Soccer Star Socks It to BLM: Black People Are 'Not a Token Gesture or a Thing to Hang Your Movement On'

AP Photo/Marcio Jose Sanchez

A soccer star was on the ball recently with some comments about Black Lives Matter — the organization, not the concept.

As it turns out, the athlete isn’t for it.

You might almost say he believes the group’s committing cultural appropriation.

In an interview last week, Nottingham Forest player Lyle Taylor said he won’t be going to one knee before matches.

He also pointed out — correctly, according to BLM co-founder Patrisse Cullors — that the organization is rooted in Marxism.

From a video of Patrisse, speaking on herself and co-founder Alicia Garza:

“The first thing, I think, is that we actually do have an ideological frame. Myself and Alicia in particular are trained organizers. We are trained Marxists. We are super-versed on, sort of, ideological theories.”

To hear Lyle tell it, BLM™ pushes “racial unrest.”

Speaking to LBC’s (Leading Britain’s Conversation) Nick Ferrari, he lamented being “branded racist” and called names such as “coon” and “Uncle Tom” for opposing BLM.

As noted by The Daily Wire, “He also intimated that he believes some white players could be feeling pressured to take a knee before games lest they be ‘branded racist,’ too.”

From the man’s own mouth:

“I took the decision because I felt that enough was enough. … [N]ot enough people have looked into the organization that has kind of brought this all to the fore.”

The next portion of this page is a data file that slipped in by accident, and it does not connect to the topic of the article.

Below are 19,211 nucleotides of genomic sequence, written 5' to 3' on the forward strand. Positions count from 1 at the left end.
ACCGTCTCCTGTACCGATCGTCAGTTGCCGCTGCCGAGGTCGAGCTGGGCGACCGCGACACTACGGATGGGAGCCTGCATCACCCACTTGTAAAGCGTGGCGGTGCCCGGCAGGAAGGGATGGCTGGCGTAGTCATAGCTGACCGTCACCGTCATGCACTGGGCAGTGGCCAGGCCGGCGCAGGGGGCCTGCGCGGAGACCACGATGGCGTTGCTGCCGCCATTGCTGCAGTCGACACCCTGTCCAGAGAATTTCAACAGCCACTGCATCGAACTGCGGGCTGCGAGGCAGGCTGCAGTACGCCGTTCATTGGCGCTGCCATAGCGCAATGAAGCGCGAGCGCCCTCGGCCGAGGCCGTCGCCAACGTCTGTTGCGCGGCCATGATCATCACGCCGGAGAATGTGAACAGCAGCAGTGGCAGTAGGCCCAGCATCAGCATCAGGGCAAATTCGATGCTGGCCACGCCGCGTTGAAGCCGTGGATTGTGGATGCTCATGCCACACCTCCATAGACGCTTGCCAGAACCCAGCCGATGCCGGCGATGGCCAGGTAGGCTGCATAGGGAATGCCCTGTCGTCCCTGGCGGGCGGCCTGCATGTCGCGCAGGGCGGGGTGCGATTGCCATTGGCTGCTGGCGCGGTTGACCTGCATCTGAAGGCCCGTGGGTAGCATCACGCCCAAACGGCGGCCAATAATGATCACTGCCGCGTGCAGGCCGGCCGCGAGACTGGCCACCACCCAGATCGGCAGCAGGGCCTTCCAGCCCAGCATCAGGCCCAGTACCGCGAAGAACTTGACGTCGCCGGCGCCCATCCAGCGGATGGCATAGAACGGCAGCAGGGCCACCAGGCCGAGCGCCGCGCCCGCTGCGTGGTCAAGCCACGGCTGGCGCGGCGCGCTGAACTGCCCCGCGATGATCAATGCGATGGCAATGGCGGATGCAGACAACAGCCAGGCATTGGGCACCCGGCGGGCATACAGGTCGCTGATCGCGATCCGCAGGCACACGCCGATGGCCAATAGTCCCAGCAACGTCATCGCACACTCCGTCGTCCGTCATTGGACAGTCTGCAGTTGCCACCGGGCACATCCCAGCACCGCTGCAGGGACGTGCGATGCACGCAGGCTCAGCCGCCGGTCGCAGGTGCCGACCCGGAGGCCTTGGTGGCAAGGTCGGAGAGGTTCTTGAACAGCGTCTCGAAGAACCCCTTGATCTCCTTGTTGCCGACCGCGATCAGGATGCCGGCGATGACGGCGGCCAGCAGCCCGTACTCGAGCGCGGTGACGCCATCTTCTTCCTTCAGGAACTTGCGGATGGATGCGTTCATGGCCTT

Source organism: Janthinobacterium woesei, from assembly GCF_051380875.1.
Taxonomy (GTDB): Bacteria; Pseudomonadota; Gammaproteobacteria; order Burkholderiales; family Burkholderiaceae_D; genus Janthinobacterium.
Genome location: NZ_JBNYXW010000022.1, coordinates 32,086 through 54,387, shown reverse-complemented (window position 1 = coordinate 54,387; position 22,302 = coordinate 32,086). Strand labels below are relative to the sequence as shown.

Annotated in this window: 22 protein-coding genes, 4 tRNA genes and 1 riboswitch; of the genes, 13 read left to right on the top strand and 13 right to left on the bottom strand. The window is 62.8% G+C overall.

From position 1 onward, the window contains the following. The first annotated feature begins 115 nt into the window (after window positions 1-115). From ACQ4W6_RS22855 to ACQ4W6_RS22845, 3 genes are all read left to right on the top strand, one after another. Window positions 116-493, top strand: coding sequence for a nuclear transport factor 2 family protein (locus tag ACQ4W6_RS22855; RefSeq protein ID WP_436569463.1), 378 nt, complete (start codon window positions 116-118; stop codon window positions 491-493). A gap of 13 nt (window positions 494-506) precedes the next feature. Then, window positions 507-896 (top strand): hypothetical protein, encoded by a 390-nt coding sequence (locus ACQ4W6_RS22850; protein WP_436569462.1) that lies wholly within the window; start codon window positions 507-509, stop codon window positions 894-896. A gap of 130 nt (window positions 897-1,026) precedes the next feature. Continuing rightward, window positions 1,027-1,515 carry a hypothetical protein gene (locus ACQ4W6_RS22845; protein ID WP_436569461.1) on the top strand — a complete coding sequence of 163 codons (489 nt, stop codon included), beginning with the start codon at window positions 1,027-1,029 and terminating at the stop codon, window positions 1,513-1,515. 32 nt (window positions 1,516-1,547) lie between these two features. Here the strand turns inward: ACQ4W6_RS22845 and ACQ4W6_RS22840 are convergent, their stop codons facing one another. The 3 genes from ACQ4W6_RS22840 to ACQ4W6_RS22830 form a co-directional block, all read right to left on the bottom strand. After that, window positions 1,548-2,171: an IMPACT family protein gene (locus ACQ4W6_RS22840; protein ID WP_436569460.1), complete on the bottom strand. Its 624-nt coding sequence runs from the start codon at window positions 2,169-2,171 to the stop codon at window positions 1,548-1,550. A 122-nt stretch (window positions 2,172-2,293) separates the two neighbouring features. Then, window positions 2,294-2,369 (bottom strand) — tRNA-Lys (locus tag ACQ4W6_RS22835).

But again — he’s referring to BLM, not a notion:

“I said before that I agree with the message that black lives do matter and something needs to be done about that to actually teach the message…”

The way he sees it, the organization is downright political:

“The racial inequality and the societal injustice needs to stop. But by the same token, we are hanging our hat on a Marxist group who are…looking to defund the police, they’re looking to use societal unrest and racial unrest to push their own political agenda, and that’s not what black people are. We’re not a token gesture or a thing to hang your movement on just because it’s what’s powerful and what’s going on at the moment.”

Lyle’s not been shy about his position.

In January, The Sun ran a story quoting him thusly:

“I’d request anyone who blindly supports Black Lives Matter to have a look to what that organization does and what it stands for — because it’s scandalous, the fact that the whole world and the whole world’s media got behind Black Lives Matter. Standing behind Black Lives Matter, all the big institutions, all of them sitting there saying Black Lives Matter, not a good idea.”

The group’s certainly found some deep-pocketed fans:

At a time when skin color’s mired in controversy, Lyle has a predicament with regard to not only what he believes but what he is.

Don’t assume the player’s without his progressive flourishes. As for race — like many these days regarding gender — the guy’s non-binary:

“You have some people saying you can’t say ‘black.’ You can’t say ‘mixed race,’ because it’s now ‘dual heritage.’ No, no, I’m mixed race. My [mom] is white and my dad is black.”

I guess in the soccer game of identity politics, he plays halfback.

#HalfBackLivesMatter

-ALEX

 

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